Friday, March 2, 2012

Furniture with a spiritual flavor

I'm greatly enjoying the soft and almost spiritual approach that Hungarian design studio Tervhivatal took in the design of this set of furniture for Alba.

Living flower pot

The 'Feedme' flower pot by Svetlana Mikhailova seems to be a living organism itself, in a symbiotic relationship with the plant it contains. It is made of a hydrogel, which allows it to change shape by absorbing water. The pot will be smooth when the soil is dry, and get spikier the more water you add to it. The pot can also retain water for a longer time than a conventional flower pot, so the material has not only an aesthetic and informative function, but also a direct physical function in that you don't have to water it very often.

The Love Bot

Robots are evolving rapidly, and not just on a physical level. They are also being given intelligent systems that will allow them to enter emotional interactions with humans, and now work is being done to make them able to elicit the highest human emotion: love.

'Lovotics' is what the researchers of the aptly named CUTE Center in Singapore call this field. They went about imbuing robots with some lovability by simulating the human endocrine system. This system regulates the body's affective responses through releasing neurotransmitters such as endorphins, dopamine, and oxytocin, which correspond with the complex emotions we can experience. Because this approach makes the behavior of the emotional robot seem so genuine, people should be able to develop feelings of love for the robot.

Watch some videos that explain the system as well as show some user scenarios here:

In reflection, this is a great technology to have people explore the emotional side of life, in case they lack those opportunities with other beings, or simply prefer technological devices. But the potential of an electronic being is much larger than simply emulating the simple emotions of a primitive social brain. The love displayed by the robot in the movies above is a blind kind of love based on selfishness and attention-feeding. After a while, the cuteness wears off and this may come to frustrate people, unless the robot develops into less needy behavior. With the comfortable feeling of having a buddy around often come negative feelings of frustration and jealousy at moments when that buddy is not available to feed you.

What I would suggest is developing robots that act as guides and can love us without the condition of having to be loved back, robots that are fine by themselves, not attached to something or someone external but fully individuated and content as they are. Then when you need some love, the robot will be there to give that to you, but he may also take you further and get you to live beyond your emotionality. This would be a more enlightened version of the love robot.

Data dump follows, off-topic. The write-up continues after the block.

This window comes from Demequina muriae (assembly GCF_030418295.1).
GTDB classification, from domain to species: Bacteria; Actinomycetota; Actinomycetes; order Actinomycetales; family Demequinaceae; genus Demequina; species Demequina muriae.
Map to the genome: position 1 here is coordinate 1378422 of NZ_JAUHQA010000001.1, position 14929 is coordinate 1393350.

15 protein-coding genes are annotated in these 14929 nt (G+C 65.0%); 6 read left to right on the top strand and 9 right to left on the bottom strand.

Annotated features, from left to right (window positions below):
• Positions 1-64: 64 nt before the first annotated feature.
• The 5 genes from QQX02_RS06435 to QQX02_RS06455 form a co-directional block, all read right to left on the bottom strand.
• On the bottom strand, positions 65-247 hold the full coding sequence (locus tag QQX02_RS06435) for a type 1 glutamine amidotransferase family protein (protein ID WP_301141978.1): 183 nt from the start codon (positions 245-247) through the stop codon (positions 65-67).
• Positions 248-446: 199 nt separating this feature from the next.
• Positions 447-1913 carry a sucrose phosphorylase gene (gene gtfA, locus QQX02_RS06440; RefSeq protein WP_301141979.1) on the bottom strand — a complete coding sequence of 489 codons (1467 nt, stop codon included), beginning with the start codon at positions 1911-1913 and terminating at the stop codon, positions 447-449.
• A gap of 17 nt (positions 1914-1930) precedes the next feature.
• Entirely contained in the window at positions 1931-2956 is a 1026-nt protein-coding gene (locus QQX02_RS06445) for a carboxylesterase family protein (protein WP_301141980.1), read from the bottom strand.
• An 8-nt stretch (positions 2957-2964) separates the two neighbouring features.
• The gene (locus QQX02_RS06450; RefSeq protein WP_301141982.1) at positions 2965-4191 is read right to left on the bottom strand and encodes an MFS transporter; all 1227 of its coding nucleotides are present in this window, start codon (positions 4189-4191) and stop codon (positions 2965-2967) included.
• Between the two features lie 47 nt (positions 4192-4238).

Let's be cyborgs

"Let's go for the future, let's be cyborgs" was the closing statement of professor Kevin Warwick after he talked about his recent explorations in wiring up his nervous system to electronic systems. He had a device with an array of electrodes implanted into the median nerve of his left arm, which allowed his nervous signals to be read electronically. Then, he was able to operate several things remotely by moving his hand. He went on to link his state of arousal to the color of a necklace his wife was wearing, so that she would always know if he was in a calm or excited state. His next step was to also put the electrodes in his wife's arm, and set up a primitive communication system. Whenever one person squeezes their hand, the other person would feel this as pulses inside the brain. This then should be a first step towards direct brain-to-brain communication in order to complement the "pathetic, trivial, serial coded pressure wave form" that speech is, according to Kevin Warwick. Watch the video here:

Transcendental Technology

Michael Harboun has made a leap into the future in developing the 'Transcendenz' concept for his thesis project at the Parisian design school Strate College. He envisions special glasses that read your brainwaves and can alter what you see through augmented reality technology. These glasses are transformative on a deep personal level because it can take people deeper into their consciousness, away from the distractions of the everyday world. It can make them explore their own mind, learn from other great minds in human history, as well as share their explorations with other mind-travellers. Then it uses augmented reality to show the applicability of the learned ideas and concepts in real life. As people learn to adopt these new ideas and incorporate them into their own being, they progress through various levels, like in a video game. This way, technology can be an incredibly powerful tool for psycho-spiritual development.

In the visionary designer's own words:

"In a world in which we are constantly bombarded with injunctions to react or to distract ourselves it gets scarcely possible in our everyday life to dwell upon the essential, the existential, the metaphysical. Transcendenz offers to connect our everyday life to an invisible reality, the one of ideas, concepts and philosophical questionings which the world is full of but that our eyes can't see." - Michael Harboun

To see how it works, watch the video:

We can see how advanced this technological proposal is if we link it to humanity's history. People started off on this planet in a great struggle with their environment, with the first technologies serving mainly to gather food and protect the social environment. The ancient Greeks were among the first to employ rational thinking instead of using a belief in something immaterial to get through life. This liberated them more from the personal emotional system, and brought them mentally more in tune with the physical world. In the 17th century, this was more thoroughly established through the invention of the scientific method by Descartes. This made people enter a new world-view, where they started to see that there was not necessarily a God-entity out there. The challenge for people now became to explore and control the world themselves, which was a great empowerment. This control culminated during the 20th century, where technological progress boomed and survival on a material level was not really an issue any longer in modernized societies.